Sources for the Foreign Relations Series

The 1991 Foreign Relations statute requires that the published record in the Foreign Relations series include all records needed to provide comprehensive documentation on major U.S. foreign policy decisions and significant U.S. diplomatic activity. It also requires that government agencies, departments, and other entities of the U.S. Government engaged in foreign policy formulation, execution, or support, cooperate with the Department of State Historian by providing full and complete access to records pertinent to foreign policy decisions and actions and by providing copies of selected records.

The editors of the Foreign Relations series have complete access to all the retired records and papers of the Department of State: the central files of the Department; the special decentralized files (“lot files”) of the Department at the bureau, office, and division levels; the files of the Department’s Executive Secretariat, which contain the records of international conferences and high-level official visits, correspondence with foreign leaders by the President and Secretary of State, and memoranda of conversations between the President and Secretary of State and foreign officials; and the files of overseas diplomatic posts. All the Department’s indexed central files through July 1973 have been permanently transferred to the National Archives and Records Administration at College Park, Maryland (Archives II). Many of the Department’s decentralized office files covering the 1969–1976 period, which the National Archives deems worthy of permanent retention, have been transferred or are in the process of being transferred from the Department’s custody to Archives II.

The editors of the Foreign Relations series also have full access to the papers of President Nixon and other White House foreign policy records. Presidential papers maintained and preserved at the Presidential libraries include some of the most significant foreign affairs-related documentation from the Department of State and other Federal agencies including the National Security Council, the Central Intelligence Agency, the Department of Defense, and the Joint Chiefs of Staff. Dr. Henry Kissinger has approved access to his papers at the Library of Congress. The papers are a key source for the Nixon–Ford subseries of Foreign Relations.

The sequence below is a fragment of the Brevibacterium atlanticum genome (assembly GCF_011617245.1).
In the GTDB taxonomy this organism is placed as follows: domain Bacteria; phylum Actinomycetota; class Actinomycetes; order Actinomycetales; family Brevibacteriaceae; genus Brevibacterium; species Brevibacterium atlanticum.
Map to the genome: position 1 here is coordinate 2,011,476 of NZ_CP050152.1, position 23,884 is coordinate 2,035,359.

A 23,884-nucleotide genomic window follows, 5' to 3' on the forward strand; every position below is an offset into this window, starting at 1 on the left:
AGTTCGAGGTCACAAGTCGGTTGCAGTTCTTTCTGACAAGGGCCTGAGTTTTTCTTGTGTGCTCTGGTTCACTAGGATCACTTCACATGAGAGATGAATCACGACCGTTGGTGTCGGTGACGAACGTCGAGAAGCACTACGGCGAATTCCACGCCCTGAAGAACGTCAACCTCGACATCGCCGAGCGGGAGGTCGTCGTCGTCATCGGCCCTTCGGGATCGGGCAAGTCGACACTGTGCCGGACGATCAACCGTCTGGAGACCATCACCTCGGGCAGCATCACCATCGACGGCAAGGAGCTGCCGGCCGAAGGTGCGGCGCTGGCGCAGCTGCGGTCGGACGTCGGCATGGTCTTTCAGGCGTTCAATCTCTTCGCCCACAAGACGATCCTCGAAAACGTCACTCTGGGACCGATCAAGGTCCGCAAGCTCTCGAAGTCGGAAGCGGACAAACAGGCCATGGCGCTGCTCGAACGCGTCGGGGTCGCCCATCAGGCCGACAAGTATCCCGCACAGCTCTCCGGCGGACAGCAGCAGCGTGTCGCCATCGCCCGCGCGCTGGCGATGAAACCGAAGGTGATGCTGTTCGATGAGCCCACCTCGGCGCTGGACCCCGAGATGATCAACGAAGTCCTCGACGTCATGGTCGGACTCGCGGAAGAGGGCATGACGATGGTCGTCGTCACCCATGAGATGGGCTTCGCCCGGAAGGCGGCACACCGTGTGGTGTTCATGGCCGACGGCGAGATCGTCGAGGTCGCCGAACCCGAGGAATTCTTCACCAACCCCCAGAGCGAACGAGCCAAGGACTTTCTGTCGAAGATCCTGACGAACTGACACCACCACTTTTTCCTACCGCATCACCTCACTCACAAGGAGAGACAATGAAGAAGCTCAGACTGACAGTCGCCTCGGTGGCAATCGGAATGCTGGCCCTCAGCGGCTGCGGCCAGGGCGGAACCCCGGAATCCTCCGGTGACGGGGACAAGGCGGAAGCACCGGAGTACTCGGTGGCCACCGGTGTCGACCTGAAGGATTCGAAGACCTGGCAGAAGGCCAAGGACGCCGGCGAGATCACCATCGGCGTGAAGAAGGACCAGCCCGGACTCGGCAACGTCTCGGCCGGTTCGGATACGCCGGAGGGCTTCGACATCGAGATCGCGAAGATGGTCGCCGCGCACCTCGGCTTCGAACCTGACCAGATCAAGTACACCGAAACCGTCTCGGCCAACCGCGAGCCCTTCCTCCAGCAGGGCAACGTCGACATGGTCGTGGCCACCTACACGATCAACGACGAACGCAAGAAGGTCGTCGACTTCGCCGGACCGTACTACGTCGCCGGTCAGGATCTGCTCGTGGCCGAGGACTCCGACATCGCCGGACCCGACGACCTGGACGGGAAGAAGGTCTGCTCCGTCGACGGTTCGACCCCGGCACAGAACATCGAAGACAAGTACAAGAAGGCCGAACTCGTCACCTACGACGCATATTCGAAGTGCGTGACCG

Research for this volume was completed through special access to restricted documents at the Nixon Presidential Materials Project, the Library of Congress, and other agencies. While all the material printed in [Page XII] this volume has been declassified, some of it is extracted from still classified documents. In the time since the research for this volume was completed, the Nixon Presidential Materials have been transferred to the Nixon Presidential Library and Museum in Yorba Linda, California. The Nixon Presidential Library staff is processing and declassifying many of the documents used in this volume, but they may not be available in their entirety at the time of publication.

Sources for Foreign Relations, 1969–1976, Volume XV

The Nixon Presidential Materials are the single most important source of documentation for those interested in U.S.-Soviet relations during the Nixon administration. Foreign policy research in the Nixon Materials centers around the National Security Council (NSC) Files, which include the President’s Trip Files, Subject Files, Country Files, and Kissinger Office Files. The NSC files contain about 1,300 archive boxes of materials. Of these the Kissinger Office Files, which include the memoranda of conversation of all of Kissinger’s negotiations in the USSR, and the President’s Trip Files, contain the most important information on high-level policymaking for this volume. Additionally, the NSC Institutional Files (H-Files) outline the policy decisions made by the Nixon administration as they relate to the USSR, including the National Security Study Memoranda (NSSMs) and National Security Decision Memoranda (NSDMs).

In addition to the NSC Files, the Nixon Materials include important collections like the Kissinger Telephone Conversations. The transcripts of those conversations, especially those with Dobrynin, provide information on the exchange of information between the United States and the Soviet Union, as well as illustrate the development of détente.